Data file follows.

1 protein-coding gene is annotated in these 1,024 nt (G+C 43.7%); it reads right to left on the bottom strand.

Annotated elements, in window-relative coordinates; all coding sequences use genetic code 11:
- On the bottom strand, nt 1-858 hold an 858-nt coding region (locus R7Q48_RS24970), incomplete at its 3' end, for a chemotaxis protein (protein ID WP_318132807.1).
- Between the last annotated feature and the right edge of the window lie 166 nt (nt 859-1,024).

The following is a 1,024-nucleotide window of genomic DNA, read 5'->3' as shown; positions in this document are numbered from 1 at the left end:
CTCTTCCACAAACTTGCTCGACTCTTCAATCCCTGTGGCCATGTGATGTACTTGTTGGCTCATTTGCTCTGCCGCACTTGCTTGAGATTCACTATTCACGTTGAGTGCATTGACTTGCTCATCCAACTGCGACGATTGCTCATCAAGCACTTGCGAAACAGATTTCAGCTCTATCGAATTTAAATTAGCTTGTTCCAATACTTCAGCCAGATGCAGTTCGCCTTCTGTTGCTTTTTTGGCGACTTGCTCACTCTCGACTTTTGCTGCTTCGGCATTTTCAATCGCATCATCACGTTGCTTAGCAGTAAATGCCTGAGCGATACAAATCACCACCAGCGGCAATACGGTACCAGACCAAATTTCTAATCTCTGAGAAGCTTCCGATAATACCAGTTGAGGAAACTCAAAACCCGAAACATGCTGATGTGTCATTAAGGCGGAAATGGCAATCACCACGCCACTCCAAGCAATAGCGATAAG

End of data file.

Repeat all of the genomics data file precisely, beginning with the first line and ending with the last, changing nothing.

1 protein-coding gene is annotated in these 1,024 nt (G+C 43.7%); it reads right to left on the bottom strand.

Annotated elements, in window-relative coordinates; all coding sequences use genetic code 11:
- On the bottom strand, nt 1-858 hold an 858-nt coding region (locus R7Q48_RS24970), incomplete at its 3' end, for a chemotaxis protein (protein ID WP_318132807.1).
- Between the last annotated feature and the right edge of the window lie 166 nt (nt 859-1,024).

The following is a 1,024-nucleotide window of genomic DNA, read 5'->3' as shown; positions in this document are numbered from 1 at the left end:
CTCTTCCACAAACTTGCTCGACTCTTCAATCCCTGTGGCCATGTGATGTACTTGTTGGCTCATTTGCTCTGCCGCACTTGCTTGAGATTCACTATTCACGTTGAGTGCATTGACTTGCTCATCCAACTGCGACGATTGCTCATCAAGCACTTGCGAAACAGATTTCAGCTCTATCGAATTTAAATTAGCTTGTTCCAATACTTCAGCCAGATGCAGTTCGCCTTCTGTTGCTTTTTTGGCGACTTGCTCACTCTCGACTTTTGCTGCTTCGGCATTTTCAATCGCATCATCACGTTGCTTAGCAGTAAATGCCTGAGCGATACAAATCACCACCAGCGGCAATACGGTACCAGACCAAATTTCTAATCTCTGAGAAGCTTCCGATAATACCAGTTGAGGAAACTCAAAACCCGAAACATGCTGATGTGTCATTAAGGCGGAAATGGCAATCACCACGCCACTCCAAGCAATAGCGATAAG